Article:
One of the other main diseases for bees is American foulbrood (AFB), caused by a spore forming bacterium called Paenibacillus larvae. Infection begins when food contaminated with spores are fed to larvae by the nurse bees. Once in the gut of the larva the spores germinate and bacteria multiplies enormously. Infected larvae normally die after the cell is sealed and millions of infective spores form in their remains. Spores are very resistant to extremes of heat and cold and can last for years. If you find it in your hive, many states in the US require the bees be destroyed and the hive burned. Yeesh.
8. Know how to keep from being stung by a bee and what to do for a bee sting.
This is a touchy subject. Thanks to My Girl, and our own personal interactions with bees over the years, the only time most people think about them is if they’re stung, or if they’re worried about allergies. I admit before I knew about this world of bees, that was one of the first things I thought of. I didn’t realize I was lumping them in with yellow jackets, hornets, wasps, and other similar-looking insects that are carnivores and sting and bite because they feel like it. You can’t REALLY tell in the below image, but yellow jackets and wasps have much brighter, almost plastic looking yellow shells, where honeybees are fuzzier and their stripes are more muted. Once you know to look for this difference, it’s easy to spot. They also make their nests in the ground, so if you see what looks like a bee flying into a hole in the ground, it’s usually not a bee.
Unlike those other insects, honeybees die when they sting. They’re not likely to want to do this, unless they’re defending their hive, (which holds their offspring, food stores, resources, and their entire lives basically). If you do happen to get stung, the bee will usually leave its stinger behind in your skin. You should remove it as soon as possible, using a credit card, your fingertips, anything to get it out. For the sting there are several ‘home remedies,’ ranging from ice, toothpaste, baking soda and water, and more. The camp nurse once gave me an onion to put on a sting once when a bumblebee got my toe, but I can’t remember if it worked or not. I do remember eating the onion afterwards though, because I was a gross kid.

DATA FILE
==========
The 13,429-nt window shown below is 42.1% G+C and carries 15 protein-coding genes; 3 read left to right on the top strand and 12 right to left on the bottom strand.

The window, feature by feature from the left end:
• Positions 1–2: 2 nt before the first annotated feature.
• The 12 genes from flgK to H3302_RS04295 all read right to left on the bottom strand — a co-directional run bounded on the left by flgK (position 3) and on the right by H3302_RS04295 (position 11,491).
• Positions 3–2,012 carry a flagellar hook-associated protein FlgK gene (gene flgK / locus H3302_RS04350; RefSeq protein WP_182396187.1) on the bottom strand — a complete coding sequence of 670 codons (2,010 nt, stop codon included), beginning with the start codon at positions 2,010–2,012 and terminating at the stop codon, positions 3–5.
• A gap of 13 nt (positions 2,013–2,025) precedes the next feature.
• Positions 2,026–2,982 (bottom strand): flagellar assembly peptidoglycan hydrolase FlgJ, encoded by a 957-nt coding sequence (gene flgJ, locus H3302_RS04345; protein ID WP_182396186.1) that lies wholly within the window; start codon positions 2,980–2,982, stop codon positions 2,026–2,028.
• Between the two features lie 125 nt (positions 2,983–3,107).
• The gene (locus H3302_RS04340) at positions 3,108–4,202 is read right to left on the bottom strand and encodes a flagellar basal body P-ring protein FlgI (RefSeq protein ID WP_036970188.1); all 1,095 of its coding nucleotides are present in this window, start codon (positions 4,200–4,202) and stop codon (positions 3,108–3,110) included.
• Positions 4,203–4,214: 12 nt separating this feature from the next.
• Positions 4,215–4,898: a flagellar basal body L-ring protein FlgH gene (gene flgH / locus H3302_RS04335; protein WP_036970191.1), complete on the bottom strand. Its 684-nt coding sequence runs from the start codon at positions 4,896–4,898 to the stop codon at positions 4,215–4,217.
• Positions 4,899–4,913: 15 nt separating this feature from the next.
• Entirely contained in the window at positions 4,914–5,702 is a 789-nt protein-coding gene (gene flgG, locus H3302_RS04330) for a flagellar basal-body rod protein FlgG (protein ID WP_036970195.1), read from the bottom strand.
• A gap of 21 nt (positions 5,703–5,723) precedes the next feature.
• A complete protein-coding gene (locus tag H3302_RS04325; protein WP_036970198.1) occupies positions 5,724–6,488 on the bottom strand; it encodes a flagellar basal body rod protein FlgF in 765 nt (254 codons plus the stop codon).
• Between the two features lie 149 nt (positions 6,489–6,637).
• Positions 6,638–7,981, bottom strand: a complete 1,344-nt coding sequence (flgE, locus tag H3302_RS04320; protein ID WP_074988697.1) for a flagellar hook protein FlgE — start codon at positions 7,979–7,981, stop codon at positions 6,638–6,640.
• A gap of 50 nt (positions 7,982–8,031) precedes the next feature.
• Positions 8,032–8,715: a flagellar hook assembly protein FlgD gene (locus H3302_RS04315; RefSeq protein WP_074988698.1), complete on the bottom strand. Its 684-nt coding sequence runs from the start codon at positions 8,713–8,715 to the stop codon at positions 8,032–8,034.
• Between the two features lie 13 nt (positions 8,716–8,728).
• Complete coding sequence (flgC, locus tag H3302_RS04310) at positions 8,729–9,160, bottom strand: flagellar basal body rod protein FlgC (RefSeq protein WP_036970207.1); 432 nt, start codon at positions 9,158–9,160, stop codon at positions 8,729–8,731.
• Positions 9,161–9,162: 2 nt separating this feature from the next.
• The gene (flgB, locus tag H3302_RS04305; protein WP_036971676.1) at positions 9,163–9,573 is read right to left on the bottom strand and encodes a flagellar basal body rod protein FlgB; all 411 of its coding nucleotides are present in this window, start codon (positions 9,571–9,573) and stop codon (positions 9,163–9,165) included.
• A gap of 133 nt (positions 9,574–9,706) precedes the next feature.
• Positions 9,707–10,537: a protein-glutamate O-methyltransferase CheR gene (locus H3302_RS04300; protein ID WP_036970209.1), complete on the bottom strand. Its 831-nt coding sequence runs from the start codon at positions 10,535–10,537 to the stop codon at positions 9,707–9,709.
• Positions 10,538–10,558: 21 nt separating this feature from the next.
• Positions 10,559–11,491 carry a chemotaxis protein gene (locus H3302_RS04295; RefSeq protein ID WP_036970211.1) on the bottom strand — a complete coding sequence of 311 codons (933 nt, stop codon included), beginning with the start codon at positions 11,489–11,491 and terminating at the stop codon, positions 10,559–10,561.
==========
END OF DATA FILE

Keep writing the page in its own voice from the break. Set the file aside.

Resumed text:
So I’ve saved the best for last. The fun part. Active, healthy, chemical-free working hives that produce honey as bees have done for thousands and thousands of years, like these guys below! Despite all of these aforementioned hurdles, if we can help the bees continue to do their thing, the world will be a better place for it. This whole Scout project has changed my life for the better, and I have been so profoundly affected by what started as choosing this Beekeeping badge on a lark. It’s hard to imagine what my life was like before this newfound knowledge.
Some of you have asked, but if you’re interested in helping support the bees, I’d really love it if you took a minute to sign this petition to Legalize Urban Beekeeping in Los Angeles County. Right now if bees are found on your property, you’re required by law to exterminate them! They’re trying to put a clause in that allows single families/homes to keep bees, as well as one that will allow bees to be rescued.
I have fulfilled my requirements for this badge, but since I have no plans to stop my beequest any time soon, I will continue to report back with more weird and fascinating bee discoveries. There’s far too many to include in one post, but I’ll ‘bee’ back! Thanks for reading.